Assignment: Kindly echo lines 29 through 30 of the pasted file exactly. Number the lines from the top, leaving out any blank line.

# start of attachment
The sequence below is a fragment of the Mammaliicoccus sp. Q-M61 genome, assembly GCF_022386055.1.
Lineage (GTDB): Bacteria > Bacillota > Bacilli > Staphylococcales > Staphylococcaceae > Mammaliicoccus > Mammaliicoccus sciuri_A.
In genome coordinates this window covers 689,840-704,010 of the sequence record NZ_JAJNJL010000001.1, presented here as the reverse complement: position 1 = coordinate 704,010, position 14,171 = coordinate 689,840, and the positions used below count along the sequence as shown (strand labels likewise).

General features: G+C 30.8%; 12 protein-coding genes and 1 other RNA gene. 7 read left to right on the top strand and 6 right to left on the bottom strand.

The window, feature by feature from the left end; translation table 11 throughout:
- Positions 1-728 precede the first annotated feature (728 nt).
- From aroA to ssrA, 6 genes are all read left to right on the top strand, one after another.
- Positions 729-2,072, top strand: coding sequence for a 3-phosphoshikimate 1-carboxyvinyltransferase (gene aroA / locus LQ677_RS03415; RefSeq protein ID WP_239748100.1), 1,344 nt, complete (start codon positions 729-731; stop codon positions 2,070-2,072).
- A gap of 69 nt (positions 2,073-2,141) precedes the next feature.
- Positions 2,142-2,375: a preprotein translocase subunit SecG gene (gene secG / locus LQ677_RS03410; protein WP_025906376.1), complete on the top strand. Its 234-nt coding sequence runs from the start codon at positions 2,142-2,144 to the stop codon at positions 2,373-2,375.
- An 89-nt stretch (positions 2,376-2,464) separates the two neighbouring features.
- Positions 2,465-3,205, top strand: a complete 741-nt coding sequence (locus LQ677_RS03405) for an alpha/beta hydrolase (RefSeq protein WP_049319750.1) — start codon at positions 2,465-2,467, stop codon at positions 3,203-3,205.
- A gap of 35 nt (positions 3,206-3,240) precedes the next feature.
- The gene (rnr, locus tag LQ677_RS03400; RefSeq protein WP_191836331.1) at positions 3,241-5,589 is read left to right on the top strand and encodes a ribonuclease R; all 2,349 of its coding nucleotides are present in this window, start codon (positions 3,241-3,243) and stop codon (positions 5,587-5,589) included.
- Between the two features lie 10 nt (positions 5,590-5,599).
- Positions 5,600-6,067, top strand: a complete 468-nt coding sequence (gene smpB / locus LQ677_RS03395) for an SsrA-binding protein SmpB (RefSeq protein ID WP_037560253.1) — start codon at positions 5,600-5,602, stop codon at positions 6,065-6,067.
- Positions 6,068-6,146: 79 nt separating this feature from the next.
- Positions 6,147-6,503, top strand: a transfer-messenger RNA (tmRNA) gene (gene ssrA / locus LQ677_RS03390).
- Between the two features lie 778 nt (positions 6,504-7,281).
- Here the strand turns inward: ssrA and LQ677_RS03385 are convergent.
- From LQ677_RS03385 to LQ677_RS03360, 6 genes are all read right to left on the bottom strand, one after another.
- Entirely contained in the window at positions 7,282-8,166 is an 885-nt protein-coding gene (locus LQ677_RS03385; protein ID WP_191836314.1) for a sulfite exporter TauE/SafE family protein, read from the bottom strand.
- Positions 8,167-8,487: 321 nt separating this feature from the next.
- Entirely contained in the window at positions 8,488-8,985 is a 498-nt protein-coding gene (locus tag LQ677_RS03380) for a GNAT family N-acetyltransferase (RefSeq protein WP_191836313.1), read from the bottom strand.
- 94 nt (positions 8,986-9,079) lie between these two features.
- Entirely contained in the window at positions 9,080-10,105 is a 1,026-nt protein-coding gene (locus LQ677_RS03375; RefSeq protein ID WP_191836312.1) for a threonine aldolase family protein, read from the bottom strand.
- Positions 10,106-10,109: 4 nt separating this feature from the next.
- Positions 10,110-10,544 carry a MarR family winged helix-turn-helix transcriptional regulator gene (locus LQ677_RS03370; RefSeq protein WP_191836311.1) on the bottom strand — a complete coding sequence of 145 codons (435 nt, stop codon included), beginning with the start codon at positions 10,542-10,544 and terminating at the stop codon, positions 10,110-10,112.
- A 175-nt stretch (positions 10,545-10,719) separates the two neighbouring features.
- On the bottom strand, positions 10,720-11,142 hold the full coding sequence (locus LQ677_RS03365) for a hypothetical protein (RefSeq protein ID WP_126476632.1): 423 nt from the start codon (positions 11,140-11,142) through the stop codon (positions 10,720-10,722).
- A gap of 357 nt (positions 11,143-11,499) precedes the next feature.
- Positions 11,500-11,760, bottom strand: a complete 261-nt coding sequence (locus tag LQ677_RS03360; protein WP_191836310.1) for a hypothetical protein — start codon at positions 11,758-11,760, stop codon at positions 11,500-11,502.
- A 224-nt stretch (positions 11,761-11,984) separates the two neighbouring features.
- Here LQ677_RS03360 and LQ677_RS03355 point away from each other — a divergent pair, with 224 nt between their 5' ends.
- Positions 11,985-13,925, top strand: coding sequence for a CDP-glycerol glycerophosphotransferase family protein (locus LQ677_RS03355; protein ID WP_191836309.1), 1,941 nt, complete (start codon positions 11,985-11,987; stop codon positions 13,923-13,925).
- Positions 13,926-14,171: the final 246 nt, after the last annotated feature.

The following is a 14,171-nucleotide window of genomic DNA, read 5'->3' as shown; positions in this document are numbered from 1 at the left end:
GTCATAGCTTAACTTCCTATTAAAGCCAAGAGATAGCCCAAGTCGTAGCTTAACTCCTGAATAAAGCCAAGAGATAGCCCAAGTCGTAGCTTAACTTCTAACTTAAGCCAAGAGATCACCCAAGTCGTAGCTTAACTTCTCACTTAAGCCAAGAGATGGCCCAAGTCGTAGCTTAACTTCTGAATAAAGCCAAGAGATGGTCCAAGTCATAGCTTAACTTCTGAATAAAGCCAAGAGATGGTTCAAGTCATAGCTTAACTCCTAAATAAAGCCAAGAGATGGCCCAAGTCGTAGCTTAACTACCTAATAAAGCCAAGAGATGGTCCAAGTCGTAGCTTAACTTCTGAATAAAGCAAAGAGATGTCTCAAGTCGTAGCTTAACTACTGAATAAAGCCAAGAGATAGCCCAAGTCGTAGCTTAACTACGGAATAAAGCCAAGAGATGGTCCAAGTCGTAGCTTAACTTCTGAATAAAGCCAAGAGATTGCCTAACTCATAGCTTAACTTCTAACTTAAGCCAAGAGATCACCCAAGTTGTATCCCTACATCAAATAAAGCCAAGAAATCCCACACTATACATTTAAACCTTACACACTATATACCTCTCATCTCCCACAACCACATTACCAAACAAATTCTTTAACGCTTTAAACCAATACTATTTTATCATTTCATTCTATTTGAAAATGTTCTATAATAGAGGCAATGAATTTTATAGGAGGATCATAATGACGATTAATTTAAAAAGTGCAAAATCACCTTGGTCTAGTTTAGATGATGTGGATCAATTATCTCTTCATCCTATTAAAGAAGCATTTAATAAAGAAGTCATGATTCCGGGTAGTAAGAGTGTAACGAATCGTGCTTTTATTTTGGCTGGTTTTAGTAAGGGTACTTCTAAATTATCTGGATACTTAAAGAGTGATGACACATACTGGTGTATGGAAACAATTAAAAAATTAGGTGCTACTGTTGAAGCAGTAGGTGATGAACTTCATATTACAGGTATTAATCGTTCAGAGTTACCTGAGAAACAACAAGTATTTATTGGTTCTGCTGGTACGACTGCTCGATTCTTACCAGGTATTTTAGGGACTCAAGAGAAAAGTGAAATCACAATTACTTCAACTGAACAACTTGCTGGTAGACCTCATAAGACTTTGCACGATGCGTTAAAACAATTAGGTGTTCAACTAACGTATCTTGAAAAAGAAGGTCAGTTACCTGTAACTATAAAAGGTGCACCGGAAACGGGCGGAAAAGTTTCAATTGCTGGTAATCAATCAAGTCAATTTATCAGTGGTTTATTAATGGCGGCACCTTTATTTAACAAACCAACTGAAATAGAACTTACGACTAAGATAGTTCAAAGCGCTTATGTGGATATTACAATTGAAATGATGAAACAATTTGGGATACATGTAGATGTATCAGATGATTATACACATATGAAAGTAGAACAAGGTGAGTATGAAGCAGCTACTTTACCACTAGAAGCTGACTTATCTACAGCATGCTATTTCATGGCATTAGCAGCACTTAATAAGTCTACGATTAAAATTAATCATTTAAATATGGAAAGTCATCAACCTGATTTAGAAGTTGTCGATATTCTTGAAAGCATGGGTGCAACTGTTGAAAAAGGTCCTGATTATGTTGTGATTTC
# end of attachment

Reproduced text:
- A 175-nt stretch (positions 10,545-10,719) separates the two neighbouring features.
- On the bottom strand, positions 10,720-11,142 hold the full coding sequence (locus LQ677_RS03365) for a hypothetical protein (RefSeq protein ID WP_126476632.1): 423 nt from the start codon (positions 11,140-11,142) through the stop codon (positions 10,720-10,722).